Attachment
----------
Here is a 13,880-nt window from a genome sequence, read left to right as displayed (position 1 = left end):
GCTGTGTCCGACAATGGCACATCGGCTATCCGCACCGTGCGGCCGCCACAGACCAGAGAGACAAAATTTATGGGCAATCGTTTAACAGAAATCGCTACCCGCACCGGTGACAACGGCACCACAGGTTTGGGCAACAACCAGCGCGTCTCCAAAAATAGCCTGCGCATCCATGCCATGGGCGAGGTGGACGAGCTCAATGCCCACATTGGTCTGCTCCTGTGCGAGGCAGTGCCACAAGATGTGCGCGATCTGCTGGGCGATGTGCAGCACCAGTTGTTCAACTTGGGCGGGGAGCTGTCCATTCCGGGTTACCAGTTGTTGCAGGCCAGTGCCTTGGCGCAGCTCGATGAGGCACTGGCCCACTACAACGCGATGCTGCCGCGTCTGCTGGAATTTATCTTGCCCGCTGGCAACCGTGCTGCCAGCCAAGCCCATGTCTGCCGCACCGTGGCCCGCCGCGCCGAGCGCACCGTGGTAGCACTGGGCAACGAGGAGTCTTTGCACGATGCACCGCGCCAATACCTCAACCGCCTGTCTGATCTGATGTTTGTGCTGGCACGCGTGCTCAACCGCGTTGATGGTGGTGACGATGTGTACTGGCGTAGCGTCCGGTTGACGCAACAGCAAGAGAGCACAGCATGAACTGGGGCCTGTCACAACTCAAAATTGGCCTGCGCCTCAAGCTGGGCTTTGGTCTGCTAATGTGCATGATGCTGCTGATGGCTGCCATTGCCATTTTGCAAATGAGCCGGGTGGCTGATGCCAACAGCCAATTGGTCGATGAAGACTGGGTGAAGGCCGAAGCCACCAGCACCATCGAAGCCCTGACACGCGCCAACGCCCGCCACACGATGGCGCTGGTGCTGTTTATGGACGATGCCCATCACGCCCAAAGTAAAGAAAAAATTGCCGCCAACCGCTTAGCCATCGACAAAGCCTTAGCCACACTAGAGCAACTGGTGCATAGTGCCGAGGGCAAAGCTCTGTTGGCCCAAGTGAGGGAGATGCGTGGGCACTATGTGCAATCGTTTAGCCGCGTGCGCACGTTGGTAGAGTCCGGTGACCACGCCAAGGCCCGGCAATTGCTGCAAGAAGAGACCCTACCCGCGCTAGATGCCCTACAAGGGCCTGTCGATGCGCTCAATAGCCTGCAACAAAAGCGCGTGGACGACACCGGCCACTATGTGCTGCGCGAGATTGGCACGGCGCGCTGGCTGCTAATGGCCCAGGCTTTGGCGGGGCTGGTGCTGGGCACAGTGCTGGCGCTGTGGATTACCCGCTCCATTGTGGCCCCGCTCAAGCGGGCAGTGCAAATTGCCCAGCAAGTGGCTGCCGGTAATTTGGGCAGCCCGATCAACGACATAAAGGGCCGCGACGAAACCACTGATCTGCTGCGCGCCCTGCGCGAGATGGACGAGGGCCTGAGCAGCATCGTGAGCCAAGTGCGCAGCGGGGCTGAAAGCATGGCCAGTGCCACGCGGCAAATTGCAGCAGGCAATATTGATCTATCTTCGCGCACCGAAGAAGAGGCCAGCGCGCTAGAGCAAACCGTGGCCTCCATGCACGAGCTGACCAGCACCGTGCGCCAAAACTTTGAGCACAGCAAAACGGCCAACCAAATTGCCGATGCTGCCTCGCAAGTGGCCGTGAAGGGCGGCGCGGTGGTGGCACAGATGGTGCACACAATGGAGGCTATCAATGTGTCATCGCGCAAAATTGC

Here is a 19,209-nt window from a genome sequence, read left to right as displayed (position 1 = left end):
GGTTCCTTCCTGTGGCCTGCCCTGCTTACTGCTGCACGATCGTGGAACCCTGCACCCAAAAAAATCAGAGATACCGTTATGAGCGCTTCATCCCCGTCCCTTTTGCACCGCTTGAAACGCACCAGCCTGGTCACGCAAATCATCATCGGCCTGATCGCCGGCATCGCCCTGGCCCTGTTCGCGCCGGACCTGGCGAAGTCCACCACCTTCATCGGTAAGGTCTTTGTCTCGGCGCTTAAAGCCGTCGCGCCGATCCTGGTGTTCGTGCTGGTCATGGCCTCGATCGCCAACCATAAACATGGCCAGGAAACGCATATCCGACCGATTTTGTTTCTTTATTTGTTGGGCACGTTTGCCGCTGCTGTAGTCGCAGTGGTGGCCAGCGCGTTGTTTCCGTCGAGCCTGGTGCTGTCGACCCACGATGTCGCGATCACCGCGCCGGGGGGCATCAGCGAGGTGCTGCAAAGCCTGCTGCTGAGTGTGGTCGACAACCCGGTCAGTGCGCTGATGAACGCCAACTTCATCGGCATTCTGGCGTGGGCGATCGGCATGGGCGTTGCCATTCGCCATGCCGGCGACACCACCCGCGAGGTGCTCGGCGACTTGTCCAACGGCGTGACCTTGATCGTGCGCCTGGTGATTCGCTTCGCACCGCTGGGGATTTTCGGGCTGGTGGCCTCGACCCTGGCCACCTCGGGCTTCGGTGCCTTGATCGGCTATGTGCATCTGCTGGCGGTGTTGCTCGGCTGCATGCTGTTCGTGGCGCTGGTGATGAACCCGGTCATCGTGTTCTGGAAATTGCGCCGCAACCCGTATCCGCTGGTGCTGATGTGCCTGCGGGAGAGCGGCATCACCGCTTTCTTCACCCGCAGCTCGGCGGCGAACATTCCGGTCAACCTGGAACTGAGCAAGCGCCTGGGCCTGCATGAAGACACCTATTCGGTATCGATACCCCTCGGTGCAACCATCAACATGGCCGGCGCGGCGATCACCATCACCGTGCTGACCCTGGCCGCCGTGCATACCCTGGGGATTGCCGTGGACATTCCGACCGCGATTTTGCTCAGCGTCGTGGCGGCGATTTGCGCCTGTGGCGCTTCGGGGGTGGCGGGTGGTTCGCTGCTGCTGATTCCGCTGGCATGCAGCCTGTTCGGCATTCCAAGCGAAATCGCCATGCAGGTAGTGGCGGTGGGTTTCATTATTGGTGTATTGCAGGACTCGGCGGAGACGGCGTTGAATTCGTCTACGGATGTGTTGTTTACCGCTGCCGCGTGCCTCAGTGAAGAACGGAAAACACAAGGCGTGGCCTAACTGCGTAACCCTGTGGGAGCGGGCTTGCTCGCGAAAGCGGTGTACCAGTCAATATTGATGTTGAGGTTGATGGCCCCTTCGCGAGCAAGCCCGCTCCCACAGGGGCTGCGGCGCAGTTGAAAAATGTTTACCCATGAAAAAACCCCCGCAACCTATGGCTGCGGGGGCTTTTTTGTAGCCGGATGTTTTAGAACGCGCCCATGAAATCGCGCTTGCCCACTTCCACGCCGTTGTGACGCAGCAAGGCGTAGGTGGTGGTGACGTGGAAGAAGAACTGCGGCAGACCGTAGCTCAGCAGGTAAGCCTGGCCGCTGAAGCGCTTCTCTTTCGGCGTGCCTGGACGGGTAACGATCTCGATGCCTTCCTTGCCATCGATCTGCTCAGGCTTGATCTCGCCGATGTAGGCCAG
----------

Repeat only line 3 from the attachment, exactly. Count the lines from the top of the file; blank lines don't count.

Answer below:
Here is a 19,209-nt window from a genome sequence, read left to right as displayed (position 1 = left end):